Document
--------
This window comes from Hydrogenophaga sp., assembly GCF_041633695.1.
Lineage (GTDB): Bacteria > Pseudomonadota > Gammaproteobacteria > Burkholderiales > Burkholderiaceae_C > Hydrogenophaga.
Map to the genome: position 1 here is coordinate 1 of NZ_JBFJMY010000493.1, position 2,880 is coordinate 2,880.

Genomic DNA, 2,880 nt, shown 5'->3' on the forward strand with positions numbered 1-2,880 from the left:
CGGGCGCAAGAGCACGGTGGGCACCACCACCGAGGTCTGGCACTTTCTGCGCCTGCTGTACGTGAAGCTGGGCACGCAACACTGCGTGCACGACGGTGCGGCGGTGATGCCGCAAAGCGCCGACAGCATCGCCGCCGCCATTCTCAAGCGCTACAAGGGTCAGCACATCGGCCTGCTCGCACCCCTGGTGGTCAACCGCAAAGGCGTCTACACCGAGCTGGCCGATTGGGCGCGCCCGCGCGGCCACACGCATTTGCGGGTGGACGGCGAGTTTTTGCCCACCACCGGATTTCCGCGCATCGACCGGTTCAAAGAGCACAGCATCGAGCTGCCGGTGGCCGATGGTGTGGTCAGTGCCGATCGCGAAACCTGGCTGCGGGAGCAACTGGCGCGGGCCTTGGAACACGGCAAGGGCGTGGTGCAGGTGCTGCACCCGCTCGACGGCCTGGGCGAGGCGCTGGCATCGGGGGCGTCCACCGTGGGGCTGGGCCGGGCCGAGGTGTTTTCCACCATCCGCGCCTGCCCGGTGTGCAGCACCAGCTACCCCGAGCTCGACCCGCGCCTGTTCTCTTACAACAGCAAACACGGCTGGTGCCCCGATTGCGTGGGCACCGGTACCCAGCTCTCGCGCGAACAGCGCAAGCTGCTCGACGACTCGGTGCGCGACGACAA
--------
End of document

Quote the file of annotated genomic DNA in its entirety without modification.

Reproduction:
This window comes from Hydrogenophaga sp., assembly GCF_041633695.1.
Lineage (GTDB): Bacteria > Pseudomonadota > Gammaproteobacteria > Burkholderiales > Burkholderiaceae_C > Hydrogenophaga.
Map to the genome: position 1 here is coordinate 1 of NZ_JBFJMY010000493.1, position 2,880 is coordinate 2,880.

Genomic DNA, 2,880 nt, shown 5'->3' on the forward strand with positions numbered 1-2,880 from the left:
CGGGCGCAAGAGCACGGTGGGCACCACCACCGAGGTCTGGCACTTTCTGCGCCTGCTGTACGTGAAGCTGGGCACGCAACACTGCGTGCACGACGGTGCGGCGGTGATGCCGCAAAGCGCCGACAGCATCGCCGCCGCCATTCTCAAGCGCTACAAGGGTCAGCACATCGGCCTGCTCGCACCCCTGGTGGTCAACCGCAAAGGCGTCTACACCGAGCTGGCCGATTGGGCGCGCCCGCGCGGCCACACGCATTTGCGGGTGGACGGCGAGTTTTTGCCCACCACCGGATTTCCGCGCATCGACCGGTTCAAAGAGCACAGCATCGAGCTGCCGGTGGCCGATGGTGTGGTCAGTGCCGATCGCGAAACCTGGCTGCGGGAGCAACTGGCGCGGGCCTTGGAACACGGCAAGGGCGTGGTGCAGGTGCTGCACCCGCTCGACGGCCTGGGCGAGGCGCTGGCATCGGGGGCGTCCACCGTGGGGCTGGGCCGGGCCGAGGTGTTTTCCACCATCCGCGCCTGCCCGGTGTGCAGCACCAGCTACCCCGAGCTCGACCCGCGCCTGTTCTCTTACAACAGCAAACACGGCTGGTGCCCCGATTGCGTGGGCACCGGTACCCAGCTCTCGCGCGAACAGCGCAAGCTGCTCGACGACTCGGTGCGCGACGACAA